In this talk, we will briefly introduce and describe the three proposed PMD schemes. We make a comparison of the schemes, highlighting interesting trade-offs between them. Subsequently, we will give a privacy and anonymity analysis of the Fuzzy Message Detection (FMD) scheme proposed by Beck et al. (CCS'21). We will show how FMD fails to provide information-theoretic privacy guarantees (recipient unlinkability and relationship anonymity) and how it achieves weak notions of differential privacy. We describe a game-theoretical analysis of the incentives underlying the FMD scheme. We report our simulation of the FMD scheme on real-world communication networks. Finally, we conclude with open questions and future directions in the PMD field.


Time and place:
11:00am Zoom3 - https://zoom.us/j/3911012202 (pass: s3)
IMDEA Software Institute, Campus de Montegancedo
28223-Pozuelo de Alarcón, Madrid, Spain


Thaleia Dimitra Doudali

Tuesday, October 19, 2021

11:00am Zoom3 - https://zoom.us/j/3911012202 (pass: s3)

Thaleia Dimitra Doudali, Assistant Research Professor, IMDEA Software Institute

Building smart and fast systems using Machine Learning and Computer Vision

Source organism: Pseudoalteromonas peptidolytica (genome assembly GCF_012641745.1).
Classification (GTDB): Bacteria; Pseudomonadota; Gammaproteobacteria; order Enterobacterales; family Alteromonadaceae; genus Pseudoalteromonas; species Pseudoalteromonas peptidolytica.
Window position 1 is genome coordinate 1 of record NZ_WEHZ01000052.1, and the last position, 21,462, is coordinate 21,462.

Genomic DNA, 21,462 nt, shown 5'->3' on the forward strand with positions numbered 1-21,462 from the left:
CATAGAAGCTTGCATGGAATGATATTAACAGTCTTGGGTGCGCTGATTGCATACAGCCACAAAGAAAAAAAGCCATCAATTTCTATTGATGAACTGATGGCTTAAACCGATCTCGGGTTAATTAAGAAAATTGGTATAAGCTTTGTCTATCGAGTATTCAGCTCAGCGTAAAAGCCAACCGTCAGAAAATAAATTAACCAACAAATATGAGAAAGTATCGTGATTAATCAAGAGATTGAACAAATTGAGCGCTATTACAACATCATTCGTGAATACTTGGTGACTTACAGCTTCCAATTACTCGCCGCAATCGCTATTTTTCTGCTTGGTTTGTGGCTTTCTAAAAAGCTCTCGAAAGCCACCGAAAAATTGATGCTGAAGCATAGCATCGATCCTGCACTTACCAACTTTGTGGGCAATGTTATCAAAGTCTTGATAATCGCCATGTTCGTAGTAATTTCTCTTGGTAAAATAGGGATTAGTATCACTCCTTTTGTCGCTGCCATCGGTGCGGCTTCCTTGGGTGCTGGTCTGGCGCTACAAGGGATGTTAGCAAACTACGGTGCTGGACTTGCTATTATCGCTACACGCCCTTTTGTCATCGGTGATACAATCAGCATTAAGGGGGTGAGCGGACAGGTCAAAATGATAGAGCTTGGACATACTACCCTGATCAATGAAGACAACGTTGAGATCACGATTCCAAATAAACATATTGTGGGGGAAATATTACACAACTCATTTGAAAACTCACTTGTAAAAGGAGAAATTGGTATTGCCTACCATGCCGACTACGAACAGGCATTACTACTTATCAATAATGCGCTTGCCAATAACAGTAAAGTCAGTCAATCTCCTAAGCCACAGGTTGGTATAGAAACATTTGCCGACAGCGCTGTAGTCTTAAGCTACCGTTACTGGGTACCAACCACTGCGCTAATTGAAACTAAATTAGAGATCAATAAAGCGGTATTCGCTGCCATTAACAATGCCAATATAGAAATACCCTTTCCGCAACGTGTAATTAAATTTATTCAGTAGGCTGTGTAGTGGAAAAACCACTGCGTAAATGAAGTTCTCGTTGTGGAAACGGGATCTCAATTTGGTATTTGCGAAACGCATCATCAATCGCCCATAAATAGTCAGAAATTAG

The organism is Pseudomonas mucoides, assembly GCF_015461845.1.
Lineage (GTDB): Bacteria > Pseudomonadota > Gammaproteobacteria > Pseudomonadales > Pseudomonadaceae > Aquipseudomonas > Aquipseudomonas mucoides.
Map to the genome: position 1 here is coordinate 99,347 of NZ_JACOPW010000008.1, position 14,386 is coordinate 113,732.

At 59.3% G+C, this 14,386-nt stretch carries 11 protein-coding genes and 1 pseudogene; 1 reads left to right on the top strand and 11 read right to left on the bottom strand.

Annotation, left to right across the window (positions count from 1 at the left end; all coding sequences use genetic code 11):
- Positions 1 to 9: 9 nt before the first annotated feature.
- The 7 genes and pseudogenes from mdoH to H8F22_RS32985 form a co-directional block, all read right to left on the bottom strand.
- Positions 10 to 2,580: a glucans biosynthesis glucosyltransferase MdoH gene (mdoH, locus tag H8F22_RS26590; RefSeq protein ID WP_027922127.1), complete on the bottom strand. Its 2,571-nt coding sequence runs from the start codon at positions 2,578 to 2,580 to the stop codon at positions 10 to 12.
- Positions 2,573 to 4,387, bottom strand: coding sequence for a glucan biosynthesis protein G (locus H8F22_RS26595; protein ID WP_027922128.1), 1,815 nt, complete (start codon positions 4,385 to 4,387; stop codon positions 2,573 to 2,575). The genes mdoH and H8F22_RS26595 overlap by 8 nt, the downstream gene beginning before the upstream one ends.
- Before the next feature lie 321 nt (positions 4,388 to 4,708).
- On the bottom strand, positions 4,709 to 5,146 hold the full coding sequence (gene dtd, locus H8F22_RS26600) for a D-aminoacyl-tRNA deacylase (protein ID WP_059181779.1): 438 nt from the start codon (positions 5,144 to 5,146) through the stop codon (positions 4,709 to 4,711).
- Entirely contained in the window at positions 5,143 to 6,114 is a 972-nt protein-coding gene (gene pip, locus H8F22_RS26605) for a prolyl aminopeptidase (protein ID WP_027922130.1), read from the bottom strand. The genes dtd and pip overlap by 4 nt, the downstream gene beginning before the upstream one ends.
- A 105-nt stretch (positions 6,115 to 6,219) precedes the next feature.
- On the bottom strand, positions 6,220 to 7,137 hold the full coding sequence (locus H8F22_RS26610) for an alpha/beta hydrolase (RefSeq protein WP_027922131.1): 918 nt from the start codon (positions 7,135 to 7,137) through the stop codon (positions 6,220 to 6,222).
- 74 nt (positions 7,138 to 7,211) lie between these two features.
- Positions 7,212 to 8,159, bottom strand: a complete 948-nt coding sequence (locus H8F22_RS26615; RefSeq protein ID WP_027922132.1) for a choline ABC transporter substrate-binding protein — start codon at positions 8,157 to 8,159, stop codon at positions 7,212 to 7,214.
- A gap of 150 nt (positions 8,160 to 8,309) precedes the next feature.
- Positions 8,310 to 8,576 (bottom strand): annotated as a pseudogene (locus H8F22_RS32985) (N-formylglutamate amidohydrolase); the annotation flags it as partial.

Abstract:

Nowadays, computing platforms use a mix of different hardware technologies, as a way to scale application performance, resource capacities and achieve cost effectiveness. However, this heterogeneity, along with the greater irregularity in the behavior of emerging workloads, render existing resource management approaches ineffective. In the first part of this talk, I will describe how we can use machine learning methods at the operating system-level, in order to make smarter resource management decisions and speed up application performance. In the second part of the talk, I will present how we can accelerate certain components of such systems using visualization and computer vision methods. Finally, I will conclude with my vision of coupling machine learning and computer vision at the system-level and present open questions that make this research area exciting to work on!


Time and place:
11:00am Zoom3 - https://zoom.us/j/3911012202 (pass: s3)
IMDEA Software Institute, Campus de Montegancedo
28223-Pozuelo de Alarcón, Madrid, Spain


Software Seminar Series (S3) - Spring 2021